We asked eleven attorneys from across the nation if paralegals can represent their clients in the courtroom. All of the attorneys said a legal staff member cannot represent their clients in the courtroom. In some countries they have made recent strides in allowing paralegals to represent clients in court, however, they are not currently permitted to represent their clients in the U.S.
In New Jersey a paralegal can absolutely not represent a client in the courtroom. They can be present to assist a licensed attorney. But they cannot engage activities such as questioning witnesses, providing opening/closing statements, making objections, etc. While paralegals provide a very important function in the practice of law, in New Jersey, the only people allowed to address the Court are attorneys.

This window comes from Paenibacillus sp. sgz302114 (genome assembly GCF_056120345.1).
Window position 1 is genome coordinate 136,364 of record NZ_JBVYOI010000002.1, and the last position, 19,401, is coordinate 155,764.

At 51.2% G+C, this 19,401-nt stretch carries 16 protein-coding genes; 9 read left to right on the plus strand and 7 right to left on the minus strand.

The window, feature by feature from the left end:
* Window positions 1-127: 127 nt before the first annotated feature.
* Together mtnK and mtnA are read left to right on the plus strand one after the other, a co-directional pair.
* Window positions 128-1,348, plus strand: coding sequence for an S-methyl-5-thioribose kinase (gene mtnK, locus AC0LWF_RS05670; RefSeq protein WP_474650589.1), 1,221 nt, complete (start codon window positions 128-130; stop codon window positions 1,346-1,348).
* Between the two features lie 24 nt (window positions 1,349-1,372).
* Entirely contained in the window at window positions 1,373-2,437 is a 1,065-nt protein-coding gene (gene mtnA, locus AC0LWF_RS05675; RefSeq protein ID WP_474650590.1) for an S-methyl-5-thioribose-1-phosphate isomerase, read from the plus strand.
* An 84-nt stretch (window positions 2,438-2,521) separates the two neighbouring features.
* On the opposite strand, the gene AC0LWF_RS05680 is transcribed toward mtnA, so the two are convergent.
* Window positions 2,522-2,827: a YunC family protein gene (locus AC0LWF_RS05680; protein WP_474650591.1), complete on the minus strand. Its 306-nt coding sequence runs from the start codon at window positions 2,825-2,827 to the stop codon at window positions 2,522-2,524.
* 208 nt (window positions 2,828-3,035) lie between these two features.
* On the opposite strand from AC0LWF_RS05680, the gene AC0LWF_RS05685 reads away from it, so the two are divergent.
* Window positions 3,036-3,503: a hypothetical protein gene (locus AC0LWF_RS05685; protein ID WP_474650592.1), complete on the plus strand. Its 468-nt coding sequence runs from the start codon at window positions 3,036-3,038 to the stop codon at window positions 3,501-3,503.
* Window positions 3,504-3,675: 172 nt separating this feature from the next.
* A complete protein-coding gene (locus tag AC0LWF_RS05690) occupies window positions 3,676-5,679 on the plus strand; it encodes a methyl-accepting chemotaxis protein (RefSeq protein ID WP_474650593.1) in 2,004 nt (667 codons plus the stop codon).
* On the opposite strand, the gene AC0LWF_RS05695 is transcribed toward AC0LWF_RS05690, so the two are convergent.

Erik Anderson, Esq.
REARDON ANDERSON, LLC
No, paralegals are not licensed to practice law and cannot represent a client in court. The exception might be a law student later in his or her law career, who can get an intern's license and represent clients on certain minor cases.
Matthew C. Bangerter
Attorney and Counselor at Law
Interesting question, but I am pretty sure the answer is NO. Otherwise it would be the unauthorized practice of law. Really depends on how you define 'represent.
Jared A. Jacobson
Jared Jacobson Law, LLC
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